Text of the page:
Intel is definitively building something. The chipmaker is shopping, and shopping quickly, in the software market with a primary focus on security. At least for now.
Just a couple of weeks ago the company announced the acquisition of the security giant McAfee for $7.68B in cash. Now it acquires the virtualization startup Neocleus.
The news is not official yet, but Neocleus posted the news on its corporate blog a few hours ago, which Intel immediately required to remove, virtualization.info has learned.
Neocleus launched in May 2008, entering the virtualization market with an ambitious plan to leverage a client hypervisor for security purposes. Their product, based on Xen, has been one of the first on the market, along with the Virtual Computer NxTop.
The company, funded by Battery Ventures and Gemini Israel for $16.4M in two rounds, has been under the radar for most of its time.
Neocleus go-to-market strategy changed over the last two years, as their product failed to get any serious traction: in early 2010 the company released a version of its TrustedEdge platform called NeoSphere that could be OEM’ed and extended by PC lifecycle management (PCLM), security and help desk vendors. The first company to adopt it, in March, has been BigFix.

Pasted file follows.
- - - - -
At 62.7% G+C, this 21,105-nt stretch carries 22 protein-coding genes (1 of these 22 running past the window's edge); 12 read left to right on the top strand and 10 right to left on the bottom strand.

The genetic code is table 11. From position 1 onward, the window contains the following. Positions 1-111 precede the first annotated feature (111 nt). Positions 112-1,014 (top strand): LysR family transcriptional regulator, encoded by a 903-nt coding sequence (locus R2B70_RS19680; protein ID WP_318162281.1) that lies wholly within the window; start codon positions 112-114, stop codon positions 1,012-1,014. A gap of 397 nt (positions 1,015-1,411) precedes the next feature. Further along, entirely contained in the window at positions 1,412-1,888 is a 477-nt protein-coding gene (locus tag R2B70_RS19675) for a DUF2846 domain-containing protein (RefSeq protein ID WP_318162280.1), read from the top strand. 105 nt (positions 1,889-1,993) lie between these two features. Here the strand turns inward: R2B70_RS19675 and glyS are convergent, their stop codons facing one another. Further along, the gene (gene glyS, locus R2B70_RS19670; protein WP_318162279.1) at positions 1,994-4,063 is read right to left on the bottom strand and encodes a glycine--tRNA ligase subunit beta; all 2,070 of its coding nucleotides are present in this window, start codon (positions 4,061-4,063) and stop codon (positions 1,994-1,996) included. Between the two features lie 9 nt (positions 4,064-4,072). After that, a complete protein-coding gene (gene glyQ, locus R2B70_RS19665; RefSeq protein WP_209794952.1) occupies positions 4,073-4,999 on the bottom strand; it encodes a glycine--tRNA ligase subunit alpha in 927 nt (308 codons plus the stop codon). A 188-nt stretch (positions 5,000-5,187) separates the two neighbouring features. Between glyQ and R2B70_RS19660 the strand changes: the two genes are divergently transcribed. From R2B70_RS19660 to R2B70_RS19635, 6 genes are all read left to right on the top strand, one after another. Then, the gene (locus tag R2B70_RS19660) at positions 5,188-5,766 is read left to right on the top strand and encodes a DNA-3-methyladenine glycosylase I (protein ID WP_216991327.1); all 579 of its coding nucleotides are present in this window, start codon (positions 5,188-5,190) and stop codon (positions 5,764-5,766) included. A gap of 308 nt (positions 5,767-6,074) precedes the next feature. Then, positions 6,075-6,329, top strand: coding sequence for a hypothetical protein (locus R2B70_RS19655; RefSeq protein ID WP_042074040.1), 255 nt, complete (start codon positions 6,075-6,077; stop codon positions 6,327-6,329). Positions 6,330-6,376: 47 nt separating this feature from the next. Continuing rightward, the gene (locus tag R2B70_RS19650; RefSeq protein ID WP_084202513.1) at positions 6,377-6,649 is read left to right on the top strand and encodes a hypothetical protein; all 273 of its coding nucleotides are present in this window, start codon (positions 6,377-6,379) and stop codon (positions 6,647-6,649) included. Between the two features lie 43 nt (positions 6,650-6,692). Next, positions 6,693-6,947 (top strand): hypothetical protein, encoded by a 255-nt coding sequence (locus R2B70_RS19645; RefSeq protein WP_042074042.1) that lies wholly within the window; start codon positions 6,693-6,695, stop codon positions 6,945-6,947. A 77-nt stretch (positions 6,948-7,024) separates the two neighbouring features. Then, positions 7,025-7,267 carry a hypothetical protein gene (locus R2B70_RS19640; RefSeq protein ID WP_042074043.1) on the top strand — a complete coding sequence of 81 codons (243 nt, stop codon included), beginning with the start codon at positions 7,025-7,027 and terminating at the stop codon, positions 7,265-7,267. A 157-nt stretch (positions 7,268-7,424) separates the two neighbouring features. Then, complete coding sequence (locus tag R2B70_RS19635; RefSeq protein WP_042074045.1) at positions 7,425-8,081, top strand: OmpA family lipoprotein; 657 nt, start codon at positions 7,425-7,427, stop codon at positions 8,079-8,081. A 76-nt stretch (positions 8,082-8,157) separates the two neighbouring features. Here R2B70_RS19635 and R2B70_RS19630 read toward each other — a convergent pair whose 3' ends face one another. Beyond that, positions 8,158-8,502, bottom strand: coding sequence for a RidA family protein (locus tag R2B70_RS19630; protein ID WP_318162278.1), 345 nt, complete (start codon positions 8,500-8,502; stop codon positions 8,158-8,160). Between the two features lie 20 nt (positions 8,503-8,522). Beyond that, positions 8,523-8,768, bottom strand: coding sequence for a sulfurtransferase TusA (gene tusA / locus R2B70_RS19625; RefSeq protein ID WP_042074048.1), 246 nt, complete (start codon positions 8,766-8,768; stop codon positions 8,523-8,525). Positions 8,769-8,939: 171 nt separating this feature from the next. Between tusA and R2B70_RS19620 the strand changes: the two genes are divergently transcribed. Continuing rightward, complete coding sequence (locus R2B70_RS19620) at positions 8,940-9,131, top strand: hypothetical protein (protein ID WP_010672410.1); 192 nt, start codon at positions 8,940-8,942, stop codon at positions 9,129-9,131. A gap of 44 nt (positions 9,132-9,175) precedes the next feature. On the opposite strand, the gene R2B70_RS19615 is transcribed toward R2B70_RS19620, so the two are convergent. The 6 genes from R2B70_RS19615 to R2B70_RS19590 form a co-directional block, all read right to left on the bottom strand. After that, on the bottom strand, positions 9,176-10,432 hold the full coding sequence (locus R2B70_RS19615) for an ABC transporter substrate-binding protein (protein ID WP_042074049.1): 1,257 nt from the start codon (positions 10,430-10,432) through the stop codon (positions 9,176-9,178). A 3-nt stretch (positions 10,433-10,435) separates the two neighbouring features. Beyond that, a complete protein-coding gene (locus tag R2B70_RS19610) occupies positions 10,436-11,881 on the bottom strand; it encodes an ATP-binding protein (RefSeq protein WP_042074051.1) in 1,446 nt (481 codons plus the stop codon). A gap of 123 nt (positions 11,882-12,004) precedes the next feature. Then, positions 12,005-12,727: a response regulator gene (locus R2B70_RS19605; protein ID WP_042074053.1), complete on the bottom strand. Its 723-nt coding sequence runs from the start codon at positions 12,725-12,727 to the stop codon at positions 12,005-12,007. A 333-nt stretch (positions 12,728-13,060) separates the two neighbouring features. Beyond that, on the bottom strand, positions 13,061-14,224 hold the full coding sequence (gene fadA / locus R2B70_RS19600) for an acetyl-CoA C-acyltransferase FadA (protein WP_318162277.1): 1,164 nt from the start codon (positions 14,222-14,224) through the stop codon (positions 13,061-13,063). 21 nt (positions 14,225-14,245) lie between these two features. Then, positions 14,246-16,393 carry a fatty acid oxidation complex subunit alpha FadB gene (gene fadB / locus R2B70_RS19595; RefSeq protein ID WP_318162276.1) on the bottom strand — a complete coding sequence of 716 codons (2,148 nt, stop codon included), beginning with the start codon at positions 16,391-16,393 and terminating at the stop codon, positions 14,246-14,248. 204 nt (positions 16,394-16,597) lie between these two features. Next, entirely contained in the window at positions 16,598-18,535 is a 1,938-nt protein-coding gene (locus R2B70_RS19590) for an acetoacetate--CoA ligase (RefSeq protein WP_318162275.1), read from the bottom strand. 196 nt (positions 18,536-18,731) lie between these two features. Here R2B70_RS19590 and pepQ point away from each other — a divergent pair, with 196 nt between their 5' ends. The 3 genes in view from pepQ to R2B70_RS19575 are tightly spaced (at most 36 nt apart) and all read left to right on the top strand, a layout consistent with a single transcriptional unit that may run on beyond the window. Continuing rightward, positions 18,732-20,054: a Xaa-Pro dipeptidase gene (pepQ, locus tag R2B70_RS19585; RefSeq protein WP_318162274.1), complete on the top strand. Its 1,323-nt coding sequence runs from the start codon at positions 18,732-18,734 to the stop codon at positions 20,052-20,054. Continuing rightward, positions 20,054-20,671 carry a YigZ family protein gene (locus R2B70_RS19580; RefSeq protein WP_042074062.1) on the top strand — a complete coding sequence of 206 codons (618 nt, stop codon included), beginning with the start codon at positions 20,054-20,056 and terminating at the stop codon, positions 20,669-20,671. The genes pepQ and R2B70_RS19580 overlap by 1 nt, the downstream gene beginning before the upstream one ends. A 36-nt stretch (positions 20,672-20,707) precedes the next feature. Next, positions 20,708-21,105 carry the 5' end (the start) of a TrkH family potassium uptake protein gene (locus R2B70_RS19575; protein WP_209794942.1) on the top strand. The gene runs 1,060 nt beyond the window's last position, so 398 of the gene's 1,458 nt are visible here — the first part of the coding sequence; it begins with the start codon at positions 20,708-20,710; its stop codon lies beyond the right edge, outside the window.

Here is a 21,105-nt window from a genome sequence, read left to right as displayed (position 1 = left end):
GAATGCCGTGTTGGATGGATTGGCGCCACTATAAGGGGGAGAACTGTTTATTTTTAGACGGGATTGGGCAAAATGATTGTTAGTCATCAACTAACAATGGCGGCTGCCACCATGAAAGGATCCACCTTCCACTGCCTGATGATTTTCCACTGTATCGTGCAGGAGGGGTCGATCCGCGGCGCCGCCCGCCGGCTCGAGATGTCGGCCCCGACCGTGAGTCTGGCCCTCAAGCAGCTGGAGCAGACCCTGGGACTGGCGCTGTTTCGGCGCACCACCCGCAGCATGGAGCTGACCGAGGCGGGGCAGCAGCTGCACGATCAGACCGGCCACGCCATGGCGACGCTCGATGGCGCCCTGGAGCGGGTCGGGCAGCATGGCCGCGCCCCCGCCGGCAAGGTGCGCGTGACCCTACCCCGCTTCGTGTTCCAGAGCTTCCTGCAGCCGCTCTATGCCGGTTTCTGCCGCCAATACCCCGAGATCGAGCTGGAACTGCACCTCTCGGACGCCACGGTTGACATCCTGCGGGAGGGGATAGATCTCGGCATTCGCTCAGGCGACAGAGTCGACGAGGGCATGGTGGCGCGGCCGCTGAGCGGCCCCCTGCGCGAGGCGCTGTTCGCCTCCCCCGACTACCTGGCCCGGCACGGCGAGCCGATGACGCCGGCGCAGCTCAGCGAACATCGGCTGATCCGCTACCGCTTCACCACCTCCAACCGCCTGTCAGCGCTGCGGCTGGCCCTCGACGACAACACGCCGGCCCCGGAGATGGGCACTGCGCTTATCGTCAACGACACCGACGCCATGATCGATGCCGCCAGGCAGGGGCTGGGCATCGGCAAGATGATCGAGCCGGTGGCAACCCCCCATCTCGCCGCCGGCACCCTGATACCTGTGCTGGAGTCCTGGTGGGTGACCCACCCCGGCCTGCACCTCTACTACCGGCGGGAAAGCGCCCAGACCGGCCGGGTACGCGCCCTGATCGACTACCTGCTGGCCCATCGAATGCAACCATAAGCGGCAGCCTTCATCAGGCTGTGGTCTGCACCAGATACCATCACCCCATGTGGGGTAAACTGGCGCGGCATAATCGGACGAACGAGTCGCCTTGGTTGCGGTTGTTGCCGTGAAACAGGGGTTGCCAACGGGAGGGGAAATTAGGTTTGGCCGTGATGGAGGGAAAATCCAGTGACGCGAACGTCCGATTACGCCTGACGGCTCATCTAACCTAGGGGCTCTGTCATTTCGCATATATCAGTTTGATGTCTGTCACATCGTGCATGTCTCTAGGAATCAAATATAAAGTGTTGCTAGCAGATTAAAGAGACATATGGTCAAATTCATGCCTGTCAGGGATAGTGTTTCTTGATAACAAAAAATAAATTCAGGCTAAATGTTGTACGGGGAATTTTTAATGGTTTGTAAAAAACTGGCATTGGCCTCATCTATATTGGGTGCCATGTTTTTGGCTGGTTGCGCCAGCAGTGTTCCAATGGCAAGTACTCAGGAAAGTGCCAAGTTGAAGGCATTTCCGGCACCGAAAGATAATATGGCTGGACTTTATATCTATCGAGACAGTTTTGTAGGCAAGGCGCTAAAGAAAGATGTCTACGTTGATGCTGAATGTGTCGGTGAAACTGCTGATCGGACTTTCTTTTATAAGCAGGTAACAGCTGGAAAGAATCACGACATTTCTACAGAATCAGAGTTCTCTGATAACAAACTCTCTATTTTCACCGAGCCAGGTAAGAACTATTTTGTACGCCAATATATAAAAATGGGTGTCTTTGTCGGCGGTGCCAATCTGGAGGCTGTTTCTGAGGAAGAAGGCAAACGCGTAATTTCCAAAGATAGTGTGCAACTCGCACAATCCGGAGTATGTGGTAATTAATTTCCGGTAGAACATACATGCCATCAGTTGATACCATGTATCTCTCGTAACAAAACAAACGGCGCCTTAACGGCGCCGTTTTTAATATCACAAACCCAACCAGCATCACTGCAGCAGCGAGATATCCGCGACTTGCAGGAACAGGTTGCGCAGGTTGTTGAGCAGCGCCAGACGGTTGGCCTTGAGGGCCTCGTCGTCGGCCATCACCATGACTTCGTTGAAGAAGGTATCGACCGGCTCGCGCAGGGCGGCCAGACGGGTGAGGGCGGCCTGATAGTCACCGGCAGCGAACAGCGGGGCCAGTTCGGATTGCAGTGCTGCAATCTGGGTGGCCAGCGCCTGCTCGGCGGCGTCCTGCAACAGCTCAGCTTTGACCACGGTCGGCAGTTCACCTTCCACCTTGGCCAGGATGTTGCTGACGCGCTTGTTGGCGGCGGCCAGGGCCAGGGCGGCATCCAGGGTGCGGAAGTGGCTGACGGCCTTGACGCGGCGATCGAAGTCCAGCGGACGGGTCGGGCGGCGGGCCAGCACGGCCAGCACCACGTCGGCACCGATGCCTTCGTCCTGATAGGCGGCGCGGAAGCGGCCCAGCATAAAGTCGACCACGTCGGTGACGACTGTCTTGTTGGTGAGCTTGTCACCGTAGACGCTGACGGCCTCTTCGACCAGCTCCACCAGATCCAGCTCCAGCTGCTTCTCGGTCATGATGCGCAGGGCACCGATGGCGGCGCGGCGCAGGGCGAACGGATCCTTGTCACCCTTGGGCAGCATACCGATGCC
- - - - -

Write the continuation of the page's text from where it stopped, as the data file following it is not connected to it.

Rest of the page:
There’s no confirmation about the price that Intel paid for Neocleus but several sources suggest that it’s probably quite small as the startup was nearly out of cash.
Whatever the price is, the move leads to at least two interesting considerations:
- In January 2009 Intel and Citrix announced a pretty strong partnership on XenClient, the client hypervisor that will be released at the end of this month.
It’s not clear yet what Intel plans to do with McAfee and Neocleus, but it may imply a change in the relationship with Citrix.
In May Citrix announced a two-phases partnership with McAfee on XenClient, so even this alliance may be impacted.
- Right now on the market there are only three vendors working on client hypervisors: Virtual Computer which already ships NxTop, Citrix which is about to ship XenClient, and MokaFive, which just previewed its new platform at VMworld and that would probably ship later this year.
Citrix has no direct control on Virtual Computer but it’s one of its investors, so it has a sort of option on any potential acquisition, and MokaFive has yet to deliver and build a credibility as client hypervisor vendor.
Because of this, and because VMware is far behind in delivering its own answer, Client Virtualization Platform (CVP), MokaFive may become a highly desirable acquisition target.
The virtualization.info Virtualization Industry Radar has been updated accordingly.
Update: The Israeli publication Globes reported that Intel spent just “a few hundred thousand dollars”.
The news site also reports that Neocleus raised $22M and not $16.4M as virtualization.info reported above.